September 24, 2011: Jenni Spinner

September 24, 2011: Jenni Spinner

I’m a Packer Backer dwelling in Bear Country—that’s asking for trouble. If I sport green and gold while strolling down Lawrence or any other avenue, I’m all but guaranteed to be greeted with shouts of “Packers SUUUUCK!” from passing car windows. I retort with a hearty yell of “Super Bowl champions!,” or just point at my ring finger, and walk on.

A little more than 24 hours ahead of the first Packers/Bears faceoff of the season, dressing myself in preparation of dispatching a long list of errands, I donned a Packers T and hit the Windy City streets, expecting my colors to draw the usual good-natured ribbing of home-team supporters. The Chicago fans weren’t bearing down on me in their typical fashion. Instead, every shop I schlepped into, my Green Bay gear got me a thumbs up, a “Go, Packers!” or other gesture of sports-fan solidarity. A waitress in the north side pizza joint I haunted for lunch meandered over from her station to neglect her tables for a good five minutes while we swapped stories of Packer pride. She goes as far as marking every Bears home game against Chicago by stalking the Packer players in the downtown hotel they stay at when they’re playing at Soldier Field, sharing drinks and laughs with the hunky hulks. Her cell phone wallpaper is a photo of the tiny woman, beaming, next to Charles Woodson, the cornerback towering over her.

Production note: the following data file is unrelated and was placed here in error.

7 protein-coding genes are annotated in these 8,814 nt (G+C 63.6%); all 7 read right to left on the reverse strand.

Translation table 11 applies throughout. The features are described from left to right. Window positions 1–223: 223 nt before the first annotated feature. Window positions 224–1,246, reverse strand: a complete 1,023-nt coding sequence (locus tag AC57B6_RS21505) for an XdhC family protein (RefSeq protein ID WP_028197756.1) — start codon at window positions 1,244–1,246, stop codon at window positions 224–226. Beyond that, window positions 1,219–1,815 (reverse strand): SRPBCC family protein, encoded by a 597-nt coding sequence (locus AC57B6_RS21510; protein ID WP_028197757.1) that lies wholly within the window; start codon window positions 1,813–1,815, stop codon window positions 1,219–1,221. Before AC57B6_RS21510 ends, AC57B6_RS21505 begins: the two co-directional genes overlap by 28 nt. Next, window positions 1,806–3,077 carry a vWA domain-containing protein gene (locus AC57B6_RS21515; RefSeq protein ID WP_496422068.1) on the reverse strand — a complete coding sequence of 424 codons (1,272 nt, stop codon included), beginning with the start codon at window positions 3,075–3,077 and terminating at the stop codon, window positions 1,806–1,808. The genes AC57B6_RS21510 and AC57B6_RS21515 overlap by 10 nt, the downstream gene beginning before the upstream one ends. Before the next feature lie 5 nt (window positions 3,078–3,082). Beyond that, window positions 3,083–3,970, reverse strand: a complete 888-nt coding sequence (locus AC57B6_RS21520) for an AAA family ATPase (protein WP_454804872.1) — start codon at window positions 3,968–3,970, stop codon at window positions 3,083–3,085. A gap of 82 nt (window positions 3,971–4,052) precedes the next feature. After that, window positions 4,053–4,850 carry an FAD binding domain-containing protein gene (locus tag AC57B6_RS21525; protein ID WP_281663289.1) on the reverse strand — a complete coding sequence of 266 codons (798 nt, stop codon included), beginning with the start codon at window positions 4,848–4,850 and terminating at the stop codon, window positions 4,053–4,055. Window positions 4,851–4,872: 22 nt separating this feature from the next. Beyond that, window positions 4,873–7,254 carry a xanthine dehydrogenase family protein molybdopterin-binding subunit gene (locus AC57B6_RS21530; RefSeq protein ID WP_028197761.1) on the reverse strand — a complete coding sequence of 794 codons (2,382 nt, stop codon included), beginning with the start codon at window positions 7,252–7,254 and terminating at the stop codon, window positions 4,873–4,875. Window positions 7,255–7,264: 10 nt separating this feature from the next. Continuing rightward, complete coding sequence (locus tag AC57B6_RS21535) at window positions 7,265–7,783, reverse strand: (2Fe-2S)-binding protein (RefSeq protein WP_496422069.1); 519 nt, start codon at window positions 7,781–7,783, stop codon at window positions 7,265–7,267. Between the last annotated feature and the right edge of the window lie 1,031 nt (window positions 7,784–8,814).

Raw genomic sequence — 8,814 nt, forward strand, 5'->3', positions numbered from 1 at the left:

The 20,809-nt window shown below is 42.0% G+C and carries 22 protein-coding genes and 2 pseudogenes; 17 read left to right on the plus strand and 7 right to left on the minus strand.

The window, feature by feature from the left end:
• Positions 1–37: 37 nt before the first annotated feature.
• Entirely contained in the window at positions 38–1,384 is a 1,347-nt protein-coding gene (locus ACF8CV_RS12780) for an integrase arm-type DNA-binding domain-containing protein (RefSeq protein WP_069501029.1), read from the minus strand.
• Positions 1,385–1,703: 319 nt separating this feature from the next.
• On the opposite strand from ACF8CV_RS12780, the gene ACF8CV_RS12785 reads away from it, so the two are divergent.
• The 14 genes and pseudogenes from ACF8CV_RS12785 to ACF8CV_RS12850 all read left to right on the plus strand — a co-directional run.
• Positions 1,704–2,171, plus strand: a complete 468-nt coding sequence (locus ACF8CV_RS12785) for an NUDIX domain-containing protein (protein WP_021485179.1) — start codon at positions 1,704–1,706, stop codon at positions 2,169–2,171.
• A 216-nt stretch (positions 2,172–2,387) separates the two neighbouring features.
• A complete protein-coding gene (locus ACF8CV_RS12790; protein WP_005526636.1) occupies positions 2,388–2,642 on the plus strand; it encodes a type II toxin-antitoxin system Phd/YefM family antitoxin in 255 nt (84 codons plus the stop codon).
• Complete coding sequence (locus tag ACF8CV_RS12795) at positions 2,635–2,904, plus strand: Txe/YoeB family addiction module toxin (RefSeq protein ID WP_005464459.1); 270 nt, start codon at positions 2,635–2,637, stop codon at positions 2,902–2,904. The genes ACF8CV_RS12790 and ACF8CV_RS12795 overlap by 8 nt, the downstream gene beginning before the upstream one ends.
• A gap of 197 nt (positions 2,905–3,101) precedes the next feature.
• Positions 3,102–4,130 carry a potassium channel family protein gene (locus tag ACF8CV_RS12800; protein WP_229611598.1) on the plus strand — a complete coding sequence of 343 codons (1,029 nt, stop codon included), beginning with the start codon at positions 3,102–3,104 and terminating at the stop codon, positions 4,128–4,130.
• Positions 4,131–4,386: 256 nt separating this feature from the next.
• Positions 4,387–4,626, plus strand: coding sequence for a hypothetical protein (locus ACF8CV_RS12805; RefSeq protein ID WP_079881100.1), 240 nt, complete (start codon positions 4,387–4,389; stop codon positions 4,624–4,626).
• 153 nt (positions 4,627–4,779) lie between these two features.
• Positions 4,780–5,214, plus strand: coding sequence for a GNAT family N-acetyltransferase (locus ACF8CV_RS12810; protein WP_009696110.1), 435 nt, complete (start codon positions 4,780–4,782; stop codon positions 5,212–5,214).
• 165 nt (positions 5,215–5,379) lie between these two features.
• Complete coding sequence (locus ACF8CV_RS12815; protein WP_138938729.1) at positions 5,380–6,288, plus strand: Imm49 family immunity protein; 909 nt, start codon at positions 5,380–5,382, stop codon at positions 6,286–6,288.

Turns out, Packers fans in Chitown might be in the minority, but we are everywhere—not just in random, scattered locales across the greater Chicagoland area, but we gather on game day in not-small numbers to at various city watering holes to commune, consume alcohol and cheer for the 2011 Super Bowl victors. Were I not heading to O’Hare to fly off on a business trip tomorrow, I’d be elbow to elbow at a Packers bar, one of a handful in the city, where Green Bay fans dominate the room, much like our team dominates the field. In the beer-and-bratwurst-scented air, we take refuge from the anti-Wisconsin teasing to cheer against the team favored in our hometowns, and cheer for the team favored in our hearts.


About the author: Jenni Spinner is a business journalist, a lifelong Cubs fan and an avid practitioner of sarcasm

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